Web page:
What do you make of the data on fare elasticities of demand?

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  1. I would be extraordinarily careful when using elasticities and making predictions from them – have the predictions been validated? Are they network or city specific?

    A city based study would be best I would think. You can run trials to determine this by loading a card with credit.

    Many commuters in peak would be inelastic because they have to get to work. Also fare passes make an additional trip costless.

    Also it depends on the network quality. Clearly people are happy to pay more for quality and less for poor service.

  2. public transport fares have to be attractive to average “punter”. They have to look at the options and think “well if i add it up it makes sense to take the bus or train or ferry…”

  3. A few caveats to all of this:

    The problem is that elasticities are not static, they’re dynamic, and they increase when fares are perceived to be expensive. I would argue that for many transit products in NZ, that perception is held.

    (Yes, I know that total cost of ownership is usually higher, but for most NZrs these are sunk costs and thus discounted to near-zero.)

    Long run elasticity is also substantially different than short term elasticity. I would be very cautious about extrapolating strong conclusions from models or data that looks only at the short term.

    To quote Litman:

    Commonly used transit elasticity values primarily reflect short- and medium-run impacts
    and are based on studies performed 10-40 years ago, when real incomes where lower
    and a greater portion of the population was transit dependent.

  4. In Sao Paulo, buses have a sign on the side of them…it translates as “Transport: a citizen’s right, the state’s responsibility”. When the council attempted to raise public transport fares last year, there were huge protests, and they backed down. Public transport users in Auckland suffer unreliable services and continue to pay more and more, and we do so with grace and dignity. But in such do we not deserve the same respect in return? Traffic downtown last night was ridiculous. There is nothing elastic about single person vehicles blocking the link bus!

  5. I was reading this post on the train on the way to work and started thinking about how you would change the elasticity of consumers.

    What I came up with that it is more a societal issue about how PT is perceived, rather than being price dependent, although price elasticity is easier to measure.

    When I started working in Auckland 20ish years ago, I caught PT to work for 18 months and then got a car, which I continued to use through jobs in Auckland and Wellington, although at a second job in Wellington I walked to work most days. After living in London and using both PT and driving to work, I now chose to live close to work or close to PT that gets me to work easily.

    How changes in preference through generations shape investment and subsidies in the future will be interesting, especially if those who are currently labelled baby boomers turn out to be the blip and PT returns as the dominant form of transport for urban dwellers.

  6. The cartoon at the bottom seems to miss the two biggest subsidies:
    * Healthcare costs for obesity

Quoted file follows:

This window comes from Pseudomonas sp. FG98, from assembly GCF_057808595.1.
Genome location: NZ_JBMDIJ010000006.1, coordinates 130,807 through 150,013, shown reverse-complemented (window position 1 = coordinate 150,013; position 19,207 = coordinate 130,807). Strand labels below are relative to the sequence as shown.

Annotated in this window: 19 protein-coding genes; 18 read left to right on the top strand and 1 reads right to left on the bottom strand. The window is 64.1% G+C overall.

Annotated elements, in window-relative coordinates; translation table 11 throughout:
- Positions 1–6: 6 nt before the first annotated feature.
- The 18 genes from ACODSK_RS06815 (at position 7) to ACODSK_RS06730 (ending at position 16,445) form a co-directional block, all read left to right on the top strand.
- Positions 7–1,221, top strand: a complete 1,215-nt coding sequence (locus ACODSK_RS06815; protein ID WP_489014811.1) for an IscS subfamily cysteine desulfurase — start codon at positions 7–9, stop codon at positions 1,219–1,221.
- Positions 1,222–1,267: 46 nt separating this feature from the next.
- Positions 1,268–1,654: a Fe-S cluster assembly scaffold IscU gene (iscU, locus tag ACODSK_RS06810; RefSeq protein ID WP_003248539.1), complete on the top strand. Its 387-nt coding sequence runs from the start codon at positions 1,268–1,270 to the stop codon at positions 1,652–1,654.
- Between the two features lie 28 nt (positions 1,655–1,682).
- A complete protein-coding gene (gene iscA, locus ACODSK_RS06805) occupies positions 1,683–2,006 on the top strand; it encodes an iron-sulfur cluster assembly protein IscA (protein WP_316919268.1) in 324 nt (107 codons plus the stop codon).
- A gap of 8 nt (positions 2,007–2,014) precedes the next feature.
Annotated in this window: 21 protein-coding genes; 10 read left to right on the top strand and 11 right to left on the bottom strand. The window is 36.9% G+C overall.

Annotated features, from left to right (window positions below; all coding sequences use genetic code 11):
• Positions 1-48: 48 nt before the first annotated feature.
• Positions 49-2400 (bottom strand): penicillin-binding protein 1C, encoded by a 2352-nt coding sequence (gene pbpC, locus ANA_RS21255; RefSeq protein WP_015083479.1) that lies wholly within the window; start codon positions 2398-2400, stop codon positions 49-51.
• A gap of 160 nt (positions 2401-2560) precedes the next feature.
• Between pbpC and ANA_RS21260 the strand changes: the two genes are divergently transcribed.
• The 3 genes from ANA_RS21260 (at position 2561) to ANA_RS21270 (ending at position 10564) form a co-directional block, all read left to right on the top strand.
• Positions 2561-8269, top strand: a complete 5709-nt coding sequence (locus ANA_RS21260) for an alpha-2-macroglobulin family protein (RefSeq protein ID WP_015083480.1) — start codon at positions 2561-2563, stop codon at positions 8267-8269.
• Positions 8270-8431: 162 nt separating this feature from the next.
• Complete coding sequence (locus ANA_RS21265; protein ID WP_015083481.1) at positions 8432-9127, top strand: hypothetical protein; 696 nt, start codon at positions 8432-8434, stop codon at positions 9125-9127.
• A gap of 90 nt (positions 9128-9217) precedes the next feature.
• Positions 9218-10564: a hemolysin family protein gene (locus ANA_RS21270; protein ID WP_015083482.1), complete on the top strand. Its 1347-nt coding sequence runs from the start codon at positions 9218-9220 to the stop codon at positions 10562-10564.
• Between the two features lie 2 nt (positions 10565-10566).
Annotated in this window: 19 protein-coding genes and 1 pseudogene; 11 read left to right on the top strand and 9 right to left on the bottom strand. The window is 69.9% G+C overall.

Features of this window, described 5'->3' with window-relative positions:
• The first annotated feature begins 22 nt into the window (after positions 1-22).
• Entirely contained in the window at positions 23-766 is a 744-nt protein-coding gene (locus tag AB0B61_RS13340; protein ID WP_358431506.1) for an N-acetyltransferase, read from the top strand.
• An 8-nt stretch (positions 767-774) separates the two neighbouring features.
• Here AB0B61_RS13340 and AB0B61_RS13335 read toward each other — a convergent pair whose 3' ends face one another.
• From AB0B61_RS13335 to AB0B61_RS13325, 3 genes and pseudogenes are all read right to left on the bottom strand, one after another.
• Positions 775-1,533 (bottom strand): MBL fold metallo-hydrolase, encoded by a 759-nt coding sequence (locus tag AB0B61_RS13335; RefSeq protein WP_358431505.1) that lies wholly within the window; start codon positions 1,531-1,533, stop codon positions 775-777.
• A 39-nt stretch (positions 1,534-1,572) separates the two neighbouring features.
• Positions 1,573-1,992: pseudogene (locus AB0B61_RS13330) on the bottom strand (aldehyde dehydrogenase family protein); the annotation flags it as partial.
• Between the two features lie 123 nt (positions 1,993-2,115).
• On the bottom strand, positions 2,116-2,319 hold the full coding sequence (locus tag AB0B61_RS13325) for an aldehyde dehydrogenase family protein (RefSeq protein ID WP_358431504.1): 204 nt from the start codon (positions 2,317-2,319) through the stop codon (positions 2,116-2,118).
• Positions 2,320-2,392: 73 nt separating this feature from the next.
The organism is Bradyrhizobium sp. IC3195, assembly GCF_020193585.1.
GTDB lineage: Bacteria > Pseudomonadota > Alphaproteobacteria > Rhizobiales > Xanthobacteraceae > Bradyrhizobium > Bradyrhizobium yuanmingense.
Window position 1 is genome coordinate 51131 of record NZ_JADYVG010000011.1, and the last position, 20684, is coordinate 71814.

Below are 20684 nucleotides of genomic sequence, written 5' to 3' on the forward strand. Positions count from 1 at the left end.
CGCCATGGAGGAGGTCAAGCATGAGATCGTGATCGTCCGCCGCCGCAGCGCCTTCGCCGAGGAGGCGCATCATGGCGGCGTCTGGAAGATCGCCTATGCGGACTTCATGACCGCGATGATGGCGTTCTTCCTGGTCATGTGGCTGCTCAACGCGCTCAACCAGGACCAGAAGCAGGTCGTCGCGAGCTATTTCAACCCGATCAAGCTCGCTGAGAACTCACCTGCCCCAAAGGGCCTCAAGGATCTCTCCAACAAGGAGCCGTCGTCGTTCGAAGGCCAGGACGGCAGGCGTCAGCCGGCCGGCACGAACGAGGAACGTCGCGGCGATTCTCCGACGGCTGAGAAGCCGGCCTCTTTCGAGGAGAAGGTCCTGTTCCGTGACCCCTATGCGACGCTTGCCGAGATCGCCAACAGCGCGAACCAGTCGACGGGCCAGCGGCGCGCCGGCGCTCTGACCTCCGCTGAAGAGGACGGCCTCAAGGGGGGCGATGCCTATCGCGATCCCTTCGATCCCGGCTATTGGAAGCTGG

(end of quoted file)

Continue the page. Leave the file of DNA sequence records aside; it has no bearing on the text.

* Council / government owned land being gifted for roads when there are much better uses (e.g. Fanshawe Street, Quay Street)

  7. The big issue in NZ urban Transit is our very high peakiness. We are often at over or near capacity at the peaks but have plenty of capacity off peak at night and weekends. So it is a very good question to ask whether pricing has a role to play in capitalising on this spare capacity and relieving pressure at peak load times. This is also generally true of the road networks too.

    Differential time of day pricing is surely worth trying on both systems, but for now we only have the tools to do it on PT systems. Why not run at least a long term trial on what a radical drop in off peak fares could achieve? If it does stimulate both new ridership and time shifting it may prove fiscally neutral or positive by taking cost pressure off peak systems and adding zero marginal cost off peak riders? Good proof of concept for road pricing too.

    1. To satisfy those who want fares to rise (see above), you could increase peak fares by a small amount, while decreasing off-peak by the same or a similar amount.

      For example, a $3 fare between 4:30-7pm becomes $3.50, and an interpeak fare becomes $2.50. Easy to understand, easy to justify.

      1. I’d halve true off-peak, but apply no other discounts, student etc. Still reckon it probably won’t require rises at peak. Our fares are high by international standards, it’s just that our ridership is low, a problem that is being fixed with service improvement.

    2. I recently went to Sydney for the weekend and took advantage of an Opal card which caps Sunday PT travel at $2.50 as a ‘family day’.
      As a sweetner for the Auckland residents hit with ever increasing rates we should look at introducing something like this here – its not as if Sunday is really busy on PT,the trains and buses will still run whether empty or full.

  8. Economists love elasticities but they suffer some serious logical problems. The elasticity is different at different points on a demand curve – even if the demand is linear! So elasticity says more about where you are on the curve than anything about the market for the goods but that also implies elasticity is only good as an estimate of behaviour over a very small range of prices. If you move up the demand curve due to a price increase you will expect quantity to decrease but if you recalculate elasticity you will get a new value. Secondly because economists screwed up supply and demand graphs by using the wrong axis for each the elasticities for demand are all the wrong sign so a high value is actually smaller than a low value- crazy stuff that makes simple ideas harder to explain.

  9. I’d pay MORE for a PT system that gave me the same flexibility, reliability, and speed as private transport (driving) than I would pay for the car etc. as then I’d gain the leisure time from not driving (reading a book).